The impact of biofuel policy on Guatemala

by on January 10, 2013 at 2:30 pm in Current Affairs, Economics, Food and Drink | Permalink

It is bad:

In the tiny tortillerias of this city, people complain ceaselessly about the high price of corn. Just three years ago, one quetzal — about 15 cents — bought eight tortillas; today it buys only four. And eggs have tripled in price because chickens eat corn feed.

…In a country where most families must spend about two thirds of their income on food, “the average Guatemalan is now hungrier because of biofuel development,” said Katja Winkler, a researcher at Idear, a Guatemalan nonprofit organization that studies rural issues. Roughly 50 percent of the nation’s children are chronically malnourished, the fourth-highest rate in the world, according to the United Nations.

DocMerlin January 10, 2013 at 2:40 pm

Yep. Government subsidies and mandates make people poorer, by moving goods from high valued to lesser valued uses.

ThomasH January 10, 2013 at 5:03 pm

It sure can if you don’t do cost benefit analysis first. It is particularly prone to happen when one subsidizes a substitute for the good one needs to tax to remove an externality. Implication: carbon tax.

Doug January 10, 2013 at 5:54 pm

A tax isn’t necessary as long as Coase holds. To that extent all that’s necessary is strong property rights and low transaction costs.

Even if government economic intervention was perfect and uncorrupted (which is a big if), it’s a relic of 19th century thinking. All government should do is strongly enforce existing property rights, lower regulations and allow freedom of contract to make transaction costs as low as possible.

Externalities will fix themselves as the various effected parties negotiate with each other.. No taxes or subsidies necessary.

DocMerlin January 10, 2013 at 6:52 pm

Even if Coase doesn’t hold, a tax isn’t the best option. It isn’t as if the tax money gets sent back to the harmed. Nor is it even as if the money gets spread out over the entire population.
All a tax does is change one externality for another one.

Lars January 10, 2013 at 8:47 pm

Coase is a lovely distillation of the conservatives approach to economics: “If we assume things we know aren’t true, we don’t have to worry about the negative consequences of our preferred policies.”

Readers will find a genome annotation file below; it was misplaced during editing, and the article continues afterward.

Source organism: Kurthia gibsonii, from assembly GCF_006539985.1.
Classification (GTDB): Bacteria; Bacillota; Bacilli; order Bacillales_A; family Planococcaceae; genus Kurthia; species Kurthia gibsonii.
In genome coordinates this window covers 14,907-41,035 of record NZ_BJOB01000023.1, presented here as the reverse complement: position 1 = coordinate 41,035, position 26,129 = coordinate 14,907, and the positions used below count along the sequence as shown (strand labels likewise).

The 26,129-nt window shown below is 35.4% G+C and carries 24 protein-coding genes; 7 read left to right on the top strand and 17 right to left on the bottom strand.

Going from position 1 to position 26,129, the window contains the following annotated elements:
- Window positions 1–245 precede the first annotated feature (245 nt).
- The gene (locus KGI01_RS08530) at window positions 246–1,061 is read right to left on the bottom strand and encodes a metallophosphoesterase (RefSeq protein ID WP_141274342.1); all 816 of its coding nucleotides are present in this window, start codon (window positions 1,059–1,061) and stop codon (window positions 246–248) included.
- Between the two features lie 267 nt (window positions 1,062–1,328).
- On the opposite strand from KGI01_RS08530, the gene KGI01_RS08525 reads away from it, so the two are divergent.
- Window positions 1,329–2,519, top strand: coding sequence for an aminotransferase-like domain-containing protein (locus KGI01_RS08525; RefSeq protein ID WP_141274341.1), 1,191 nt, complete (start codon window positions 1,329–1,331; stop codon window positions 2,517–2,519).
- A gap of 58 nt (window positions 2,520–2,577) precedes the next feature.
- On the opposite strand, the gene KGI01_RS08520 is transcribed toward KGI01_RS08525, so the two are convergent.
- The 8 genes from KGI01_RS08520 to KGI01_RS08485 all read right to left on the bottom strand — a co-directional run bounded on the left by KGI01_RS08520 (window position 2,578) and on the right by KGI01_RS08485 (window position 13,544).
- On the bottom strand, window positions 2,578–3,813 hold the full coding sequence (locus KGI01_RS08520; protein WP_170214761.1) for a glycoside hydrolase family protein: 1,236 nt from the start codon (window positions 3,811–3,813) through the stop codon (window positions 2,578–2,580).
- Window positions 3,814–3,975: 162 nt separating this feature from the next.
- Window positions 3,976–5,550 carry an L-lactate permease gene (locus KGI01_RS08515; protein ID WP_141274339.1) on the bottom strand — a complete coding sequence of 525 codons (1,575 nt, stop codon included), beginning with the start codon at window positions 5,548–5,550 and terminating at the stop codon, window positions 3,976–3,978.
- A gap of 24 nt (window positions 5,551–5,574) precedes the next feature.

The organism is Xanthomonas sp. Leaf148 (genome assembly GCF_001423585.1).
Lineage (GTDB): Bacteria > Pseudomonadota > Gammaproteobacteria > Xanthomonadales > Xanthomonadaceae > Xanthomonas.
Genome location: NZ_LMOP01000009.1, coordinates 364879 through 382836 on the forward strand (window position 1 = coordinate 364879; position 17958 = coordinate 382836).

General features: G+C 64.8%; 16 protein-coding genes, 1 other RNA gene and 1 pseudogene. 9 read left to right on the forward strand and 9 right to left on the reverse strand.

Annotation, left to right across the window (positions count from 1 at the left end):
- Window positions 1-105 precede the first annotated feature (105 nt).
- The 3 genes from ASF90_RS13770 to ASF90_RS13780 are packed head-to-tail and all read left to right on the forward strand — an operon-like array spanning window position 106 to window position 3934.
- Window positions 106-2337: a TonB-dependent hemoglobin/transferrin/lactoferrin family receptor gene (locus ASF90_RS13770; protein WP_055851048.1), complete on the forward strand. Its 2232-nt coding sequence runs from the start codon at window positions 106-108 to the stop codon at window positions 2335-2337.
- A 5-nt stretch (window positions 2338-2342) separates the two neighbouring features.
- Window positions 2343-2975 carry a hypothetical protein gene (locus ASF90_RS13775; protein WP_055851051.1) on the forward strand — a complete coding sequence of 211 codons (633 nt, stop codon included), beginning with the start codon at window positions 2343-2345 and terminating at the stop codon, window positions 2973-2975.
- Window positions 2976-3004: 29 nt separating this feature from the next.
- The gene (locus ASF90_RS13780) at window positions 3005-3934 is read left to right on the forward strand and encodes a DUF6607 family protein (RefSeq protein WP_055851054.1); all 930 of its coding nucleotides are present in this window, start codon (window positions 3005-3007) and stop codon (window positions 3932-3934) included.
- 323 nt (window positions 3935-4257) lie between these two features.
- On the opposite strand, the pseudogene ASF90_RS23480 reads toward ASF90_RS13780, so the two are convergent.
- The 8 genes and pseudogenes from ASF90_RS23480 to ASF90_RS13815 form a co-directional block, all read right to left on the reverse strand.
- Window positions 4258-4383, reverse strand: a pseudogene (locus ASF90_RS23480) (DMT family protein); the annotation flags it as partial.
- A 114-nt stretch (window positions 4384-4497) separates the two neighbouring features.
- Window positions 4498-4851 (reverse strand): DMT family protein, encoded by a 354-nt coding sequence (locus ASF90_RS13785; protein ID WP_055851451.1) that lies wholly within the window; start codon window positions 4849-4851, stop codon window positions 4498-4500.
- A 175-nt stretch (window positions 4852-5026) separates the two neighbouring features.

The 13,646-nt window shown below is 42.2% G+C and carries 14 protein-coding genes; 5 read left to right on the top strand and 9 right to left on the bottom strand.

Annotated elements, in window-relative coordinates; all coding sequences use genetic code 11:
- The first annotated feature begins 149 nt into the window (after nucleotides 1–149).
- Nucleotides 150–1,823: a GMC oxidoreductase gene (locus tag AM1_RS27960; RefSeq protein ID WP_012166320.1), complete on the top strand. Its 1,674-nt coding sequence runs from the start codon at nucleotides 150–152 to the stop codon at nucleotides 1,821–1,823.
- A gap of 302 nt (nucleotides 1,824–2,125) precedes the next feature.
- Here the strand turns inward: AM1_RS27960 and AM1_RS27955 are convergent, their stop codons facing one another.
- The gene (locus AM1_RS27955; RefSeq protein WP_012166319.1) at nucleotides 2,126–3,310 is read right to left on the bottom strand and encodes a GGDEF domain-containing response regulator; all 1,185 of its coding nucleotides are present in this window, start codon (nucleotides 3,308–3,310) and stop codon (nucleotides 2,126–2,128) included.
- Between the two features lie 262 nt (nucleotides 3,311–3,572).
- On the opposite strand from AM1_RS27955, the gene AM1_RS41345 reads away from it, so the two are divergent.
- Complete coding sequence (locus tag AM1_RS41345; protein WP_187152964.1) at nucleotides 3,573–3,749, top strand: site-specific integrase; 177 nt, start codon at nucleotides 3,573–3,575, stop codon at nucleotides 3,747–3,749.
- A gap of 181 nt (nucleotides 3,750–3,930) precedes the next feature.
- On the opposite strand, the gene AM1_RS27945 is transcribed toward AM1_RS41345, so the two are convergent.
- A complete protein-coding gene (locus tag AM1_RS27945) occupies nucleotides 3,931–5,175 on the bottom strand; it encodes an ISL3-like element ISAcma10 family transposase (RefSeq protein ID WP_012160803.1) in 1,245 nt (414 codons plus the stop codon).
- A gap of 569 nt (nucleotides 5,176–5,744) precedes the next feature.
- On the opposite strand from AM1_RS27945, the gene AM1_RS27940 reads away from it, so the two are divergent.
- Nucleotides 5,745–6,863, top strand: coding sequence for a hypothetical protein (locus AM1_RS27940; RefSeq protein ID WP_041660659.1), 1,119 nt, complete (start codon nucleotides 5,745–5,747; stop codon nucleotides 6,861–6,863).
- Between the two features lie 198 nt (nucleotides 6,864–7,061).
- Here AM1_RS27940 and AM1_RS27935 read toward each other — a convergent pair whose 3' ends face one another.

Maurice de Sully January 10, 2013 at 9:58 pm

In the context of this thread, your first line is the perfect distillation of the progressive approach to economics. “If we just whine enough about conservatives, we don’t have to talk about how bad our government hurt these people.”

Darren January 10, 2013 at 10:01 pm

A chemist, physicist and economist get stranded on a desert island, with a huge supply of canned baked beans but nothing else. The chemist says that he can start a fire using the neighboring palm trees, and calculate the temperature at which a can will explode. The physicist says that she can work out the trajectory of each of the baked beans, so that they can be collected and eaten.

The economist says, ‘Hang on, guys, you’re doing it the hard way. Let’s assume we have a can opener.’

Lars January 10, 2013 at 11:47 pm

Boy, you really turned that one around on me, Maurice. Are you actually under the impression that liberals don’t like to talk about how our government has hurt foreigners?

Mike January 10, 2013 at 9:43 pm

You can’t assign property rights to the atmosphere. It’s Pigou or nothing in regards to atmospheric pollution.

Ricardo January 10, 2013 at 11:20 pm

Suppose the people who live on the Rockaway peninsula in Queens who experienced extensive property damage in the last storm have a good-faith belief that this storm was worse than it would have otherwise been due to AGW. Who do they sue in the real world and under what legal system? If there is no one they can sue under current law, that means you are advocating a change in the law that provides for a way to adjudicate disputes like this, provides for a court with adequate jurisdiction and that opens the possibility of assigning blame to and collecting damages from large CO2 emitters. Such a radical change in the law sounds like “government intervention” to me. And transaction costs are not going to be low.

DocMerlin January 11, 2013 at 3:28 am

Not more of this nonsense. CO2 caused warming DOES NOT INCREASE FREQUENCY OF HURRICANES. Please don’t repeat this crap.

Doug January 11, 2013 at 3:38 am

They don’t need to sue or even have the right to sue. Go back and read Coase.

All they would do is pay carbon emitters to stop emitting carbon. Or in reality more like the re-insurers who are on the hook for most of the damage would negotiate with the carbon-emitting industries.

Of course this doesn’t happen because the property rights are not clearly defined. Well we have carbon markets or carbon taxes? Who knows. So it makes more sense for the re-insurers to spend their effort lobbying for carbon taxes, rather than negotiating directly in a Coasean way with the polluters.

Decide now once and for all who owns the rights to emit carbon. I prefer to keep it the old way and allow carbon status quo of emitters owning the existing right to release carbon freely. Then the various parties will negotiate based on their actual conviction.

Simple, pure, elegance. No socialism required.

Ricardo January 11, 2013 at 3:57 am

Doug, you are right that I did jump to the conclusion that property owners would have the right to not have their properties devastated by someone else’s alleged negligent actions [and DocMerlin, try reading again and take your hobby horse somewhere else].

That is in fact the “status quo” under the law as it has existed for hundreds of years. If you dam up a river and it floods my property, I get to sue you. Why would it be different if the flooding is allegedly the result of some other environmental practice?In any case, how would reinsurers — or individual property owners for those who do not hold insurance — identify thousands of major emitters and then monitor compliance? What reason is there to think that the transaction and compliance costs would be any less than they would be for a carbon tax?